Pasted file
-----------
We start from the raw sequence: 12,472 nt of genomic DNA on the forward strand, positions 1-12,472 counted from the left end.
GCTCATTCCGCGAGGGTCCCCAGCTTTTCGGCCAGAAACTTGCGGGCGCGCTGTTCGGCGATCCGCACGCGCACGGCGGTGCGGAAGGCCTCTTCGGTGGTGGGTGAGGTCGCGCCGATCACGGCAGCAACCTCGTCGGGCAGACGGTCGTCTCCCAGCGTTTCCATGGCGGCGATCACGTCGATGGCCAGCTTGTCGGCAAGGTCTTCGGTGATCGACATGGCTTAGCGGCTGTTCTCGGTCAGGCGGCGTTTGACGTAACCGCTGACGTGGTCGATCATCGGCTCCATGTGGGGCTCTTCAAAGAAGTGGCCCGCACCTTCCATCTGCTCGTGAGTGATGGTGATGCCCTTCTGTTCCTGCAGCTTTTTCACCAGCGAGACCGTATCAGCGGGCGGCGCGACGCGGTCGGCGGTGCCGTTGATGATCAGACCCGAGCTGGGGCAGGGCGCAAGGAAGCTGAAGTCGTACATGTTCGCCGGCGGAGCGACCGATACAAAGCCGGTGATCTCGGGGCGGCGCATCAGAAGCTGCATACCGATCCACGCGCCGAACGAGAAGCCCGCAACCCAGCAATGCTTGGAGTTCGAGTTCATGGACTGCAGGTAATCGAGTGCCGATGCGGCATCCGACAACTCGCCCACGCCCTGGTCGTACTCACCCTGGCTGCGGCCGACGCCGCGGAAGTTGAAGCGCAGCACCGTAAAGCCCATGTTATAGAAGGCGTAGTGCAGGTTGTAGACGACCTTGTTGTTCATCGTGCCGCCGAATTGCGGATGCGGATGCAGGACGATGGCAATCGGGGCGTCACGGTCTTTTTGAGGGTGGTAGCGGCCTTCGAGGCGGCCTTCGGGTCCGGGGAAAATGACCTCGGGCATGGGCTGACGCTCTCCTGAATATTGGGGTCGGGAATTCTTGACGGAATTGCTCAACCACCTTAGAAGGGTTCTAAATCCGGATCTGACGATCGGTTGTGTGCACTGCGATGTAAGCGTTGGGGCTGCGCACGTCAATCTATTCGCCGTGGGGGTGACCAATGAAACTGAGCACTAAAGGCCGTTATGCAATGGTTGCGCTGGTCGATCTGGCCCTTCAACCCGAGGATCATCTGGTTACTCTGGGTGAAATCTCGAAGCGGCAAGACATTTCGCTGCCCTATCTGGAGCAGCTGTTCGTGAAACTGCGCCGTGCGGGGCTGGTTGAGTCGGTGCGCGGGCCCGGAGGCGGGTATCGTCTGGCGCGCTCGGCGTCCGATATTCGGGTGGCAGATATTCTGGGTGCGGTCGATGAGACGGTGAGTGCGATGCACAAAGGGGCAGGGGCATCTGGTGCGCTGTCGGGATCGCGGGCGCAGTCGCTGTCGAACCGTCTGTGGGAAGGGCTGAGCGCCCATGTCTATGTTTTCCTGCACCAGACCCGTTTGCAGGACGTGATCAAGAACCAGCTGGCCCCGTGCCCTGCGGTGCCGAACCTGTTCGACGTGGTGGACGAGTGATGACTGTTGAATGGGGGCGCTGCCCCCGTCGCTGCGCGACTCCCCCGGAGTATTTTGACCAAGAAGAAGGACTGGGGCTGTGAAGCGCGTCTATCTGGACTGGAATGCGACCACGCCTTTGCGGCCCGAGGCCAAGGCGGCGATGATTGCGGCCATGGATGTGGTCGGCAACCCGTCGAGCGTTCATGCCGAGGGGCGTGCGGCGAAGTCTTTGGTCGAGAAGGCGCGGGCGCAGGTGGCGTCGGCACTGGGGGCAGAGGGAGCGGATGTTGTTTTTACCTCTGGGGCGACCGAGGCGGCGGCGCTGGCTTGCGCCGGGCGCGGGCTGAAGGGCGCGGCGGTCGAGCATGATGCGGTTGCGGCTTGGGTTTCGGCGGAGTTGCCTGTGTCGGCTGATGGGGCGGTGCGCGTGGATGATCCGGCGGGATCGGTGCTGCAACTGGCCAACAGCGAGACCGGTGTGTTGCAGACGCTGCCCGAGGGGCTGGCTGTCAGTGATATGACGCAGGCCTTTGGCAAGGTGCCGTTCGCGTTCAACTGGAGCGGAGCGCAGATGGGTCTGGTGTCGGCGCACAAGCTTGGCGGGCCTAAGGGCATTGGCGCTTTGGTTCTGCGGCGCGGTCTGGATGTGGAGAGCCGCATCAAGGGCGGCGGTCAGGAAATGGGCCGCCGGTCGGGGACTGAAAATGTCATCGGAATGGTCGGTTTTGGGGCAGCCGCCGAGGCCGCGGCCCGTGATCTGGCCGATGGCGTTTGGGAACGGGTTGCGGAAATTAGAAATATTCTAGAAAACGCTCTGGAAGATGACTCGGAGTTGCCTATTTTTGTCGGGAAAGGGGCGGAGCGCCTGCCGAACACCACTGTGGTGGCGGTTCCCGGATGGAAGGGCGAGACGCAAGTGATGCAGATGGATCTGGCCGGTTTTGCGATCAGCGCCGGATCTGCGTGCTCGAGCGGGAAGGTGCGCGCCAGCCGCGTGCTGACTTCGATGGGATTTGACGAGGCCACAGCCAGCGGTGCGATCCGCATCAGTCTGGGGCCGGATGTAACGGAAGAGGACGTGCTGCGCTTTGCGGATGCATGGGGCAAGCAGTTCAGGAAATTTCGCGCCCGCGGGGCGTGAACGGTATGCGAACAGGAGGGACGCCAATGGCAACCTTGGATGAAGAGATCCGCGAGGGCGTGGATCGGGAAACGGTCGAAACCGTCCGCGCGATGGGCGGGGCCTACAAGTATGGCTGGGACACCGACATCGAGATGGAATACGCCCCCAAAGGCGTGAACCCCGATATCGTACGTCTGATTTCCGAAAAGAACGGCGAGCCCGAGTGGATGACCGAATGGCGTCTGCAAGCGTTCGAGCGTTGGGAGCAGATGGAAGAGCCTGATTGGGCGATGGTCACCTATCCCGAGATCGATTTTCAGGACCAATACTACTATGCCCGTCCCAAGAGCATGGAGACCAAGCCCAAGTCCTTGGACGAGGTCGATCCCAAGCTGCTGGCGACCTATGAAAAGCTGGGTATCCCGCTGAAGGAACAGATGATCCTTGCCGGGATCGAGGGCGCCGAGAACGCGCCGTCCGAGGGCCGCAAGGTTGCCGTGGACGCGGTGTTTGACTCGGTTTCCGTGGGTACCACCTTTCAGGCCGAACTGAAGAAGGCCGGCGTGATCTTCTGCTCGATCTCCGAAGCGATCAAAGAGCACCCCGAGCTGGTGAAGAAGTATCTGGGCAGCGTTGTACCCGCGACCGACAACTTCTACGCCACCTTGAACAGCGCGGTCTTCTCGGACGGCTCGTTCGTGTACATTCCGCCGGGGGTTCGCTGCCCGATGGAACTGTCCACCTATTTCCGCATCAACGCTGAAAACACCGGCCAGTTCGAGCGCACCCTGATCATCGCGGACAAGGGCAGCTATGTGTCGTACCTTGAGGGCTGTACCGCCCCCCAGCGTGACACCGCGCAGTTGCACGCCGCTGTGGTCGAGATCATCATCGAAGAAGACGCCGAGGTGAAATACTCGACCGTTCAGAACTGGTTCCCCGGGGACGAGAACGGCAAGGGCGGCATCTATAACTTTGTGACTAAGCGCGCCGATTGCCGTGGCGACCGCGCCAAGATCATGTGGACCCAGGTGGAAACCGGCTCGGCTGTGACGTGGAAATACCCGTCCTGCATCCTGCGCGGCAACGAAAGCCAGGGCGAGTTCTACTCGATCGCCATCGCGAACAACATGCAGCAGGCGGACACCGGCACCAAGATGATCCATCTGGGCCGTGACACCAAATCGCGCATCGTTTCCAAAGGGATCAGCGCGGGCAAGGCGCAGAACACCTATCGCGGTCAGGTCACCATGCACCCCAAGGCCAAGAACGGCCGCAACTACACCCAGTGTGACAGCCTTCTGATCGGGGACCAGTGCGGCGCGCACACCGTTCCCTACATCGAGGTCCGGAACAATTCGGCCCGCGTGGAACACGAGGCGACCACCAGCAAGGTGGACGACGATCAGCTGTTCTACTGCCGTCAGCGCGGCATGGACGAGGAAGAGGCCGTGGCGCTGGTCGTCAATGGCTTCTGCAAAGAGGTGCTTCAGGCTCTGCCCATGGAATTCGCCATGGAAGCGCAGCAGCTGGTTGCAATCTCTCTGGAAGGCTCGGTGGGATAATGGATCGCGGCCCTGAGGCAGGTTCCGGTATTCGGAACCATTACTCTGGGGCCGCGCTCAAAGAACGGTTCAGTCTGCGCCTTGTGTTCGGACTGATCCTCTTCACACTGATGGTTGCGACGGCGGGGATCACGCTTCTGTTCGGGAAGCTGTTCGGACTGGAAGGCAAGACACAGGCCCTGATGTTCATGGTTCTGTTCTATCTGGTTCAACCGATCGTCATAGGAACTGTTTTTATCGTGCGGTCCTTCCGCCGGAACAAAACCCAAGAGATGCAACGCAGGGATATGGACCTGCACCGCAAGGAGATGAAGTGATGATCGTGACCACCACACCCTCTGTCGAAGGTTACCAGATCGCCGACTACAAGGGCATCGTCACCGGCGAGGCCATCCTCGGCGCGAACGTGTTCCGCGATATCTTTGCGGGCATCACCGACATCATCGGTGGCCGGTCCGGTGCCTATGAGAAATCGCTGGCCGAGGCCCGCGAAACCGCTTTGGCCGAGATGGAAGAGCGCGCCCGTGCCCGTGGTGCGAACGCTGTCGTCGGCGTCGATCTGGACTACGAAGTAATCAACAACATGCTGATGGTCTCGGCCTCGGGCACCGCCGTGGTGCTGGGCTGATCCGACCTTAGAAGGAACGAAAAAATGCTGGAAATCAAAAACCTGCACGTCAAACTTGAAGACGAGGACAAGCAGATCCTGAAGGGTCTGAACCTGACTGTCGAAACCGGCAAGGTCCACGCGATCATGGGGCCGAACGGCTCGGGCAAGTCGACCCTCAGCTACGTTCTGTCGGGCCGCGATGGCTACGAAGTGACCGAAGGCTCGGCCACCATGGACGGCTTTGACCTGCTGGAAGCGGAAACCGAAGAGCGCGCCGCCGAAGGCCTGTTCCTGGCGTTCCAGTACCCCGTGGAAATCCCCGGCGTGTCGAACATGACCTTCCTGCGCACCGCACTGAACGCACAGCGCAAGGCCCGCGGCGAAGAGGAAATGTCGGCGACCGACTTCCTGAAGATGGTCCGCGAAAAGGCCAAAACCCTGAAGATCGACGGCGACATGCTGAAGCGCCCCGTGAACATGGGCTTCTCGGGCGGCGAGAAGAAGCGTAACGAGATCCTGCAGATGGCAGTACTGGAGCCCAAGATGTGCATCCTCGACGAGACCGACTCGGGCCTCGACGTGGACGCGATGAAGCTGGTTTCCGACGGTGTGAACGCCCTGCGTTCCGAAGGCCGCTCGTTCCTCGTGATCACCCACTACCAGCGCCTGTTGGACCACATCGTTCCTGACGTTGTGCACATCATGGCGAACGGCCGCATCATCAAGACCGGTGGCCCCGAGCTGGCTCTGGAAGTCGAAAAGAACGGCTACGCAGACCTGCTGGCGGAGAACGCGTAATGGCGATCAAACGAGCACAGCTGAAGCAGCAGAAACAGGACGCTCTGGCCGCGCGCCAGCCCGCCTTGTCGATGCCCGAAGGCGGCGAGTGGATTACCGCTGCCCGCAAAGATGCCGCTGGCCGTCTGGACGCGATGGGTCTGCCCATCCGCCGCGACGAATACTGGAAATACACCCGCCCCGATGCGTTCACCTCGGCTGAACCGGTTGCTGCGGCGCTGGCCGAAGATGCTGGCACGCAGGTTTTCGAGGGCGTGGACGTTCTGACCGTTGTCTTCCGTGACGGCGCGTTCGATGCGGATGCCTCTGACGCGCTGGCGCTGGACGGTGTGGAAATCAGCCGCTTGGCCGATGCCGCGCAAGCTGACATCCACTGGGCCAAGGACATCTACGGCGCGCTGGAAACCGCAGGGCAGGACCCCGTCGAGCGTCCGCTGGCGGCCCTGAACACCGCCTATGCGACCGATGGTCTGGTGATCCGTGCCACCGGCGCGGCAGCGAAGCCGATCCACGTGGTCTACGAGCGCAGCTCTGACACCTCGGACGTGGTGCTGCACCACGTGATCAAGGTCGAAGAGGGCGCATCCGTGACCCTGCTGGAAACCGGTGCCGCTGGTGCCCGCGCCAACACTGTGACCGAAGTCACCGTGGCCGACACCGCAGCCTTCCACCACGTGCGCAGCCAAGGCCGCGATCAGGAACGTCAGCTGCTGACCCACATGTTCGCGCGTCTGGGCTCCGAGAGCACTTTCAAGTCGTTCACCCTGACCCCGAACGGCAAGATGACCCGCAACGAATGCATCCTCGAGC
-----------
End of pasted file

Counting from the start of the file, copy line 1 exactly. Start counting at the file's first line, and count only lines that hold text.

We start from the raw sequence: 12,472 nt of genomic DNA on the forward strand, positions 1-12,472 counted from the left end.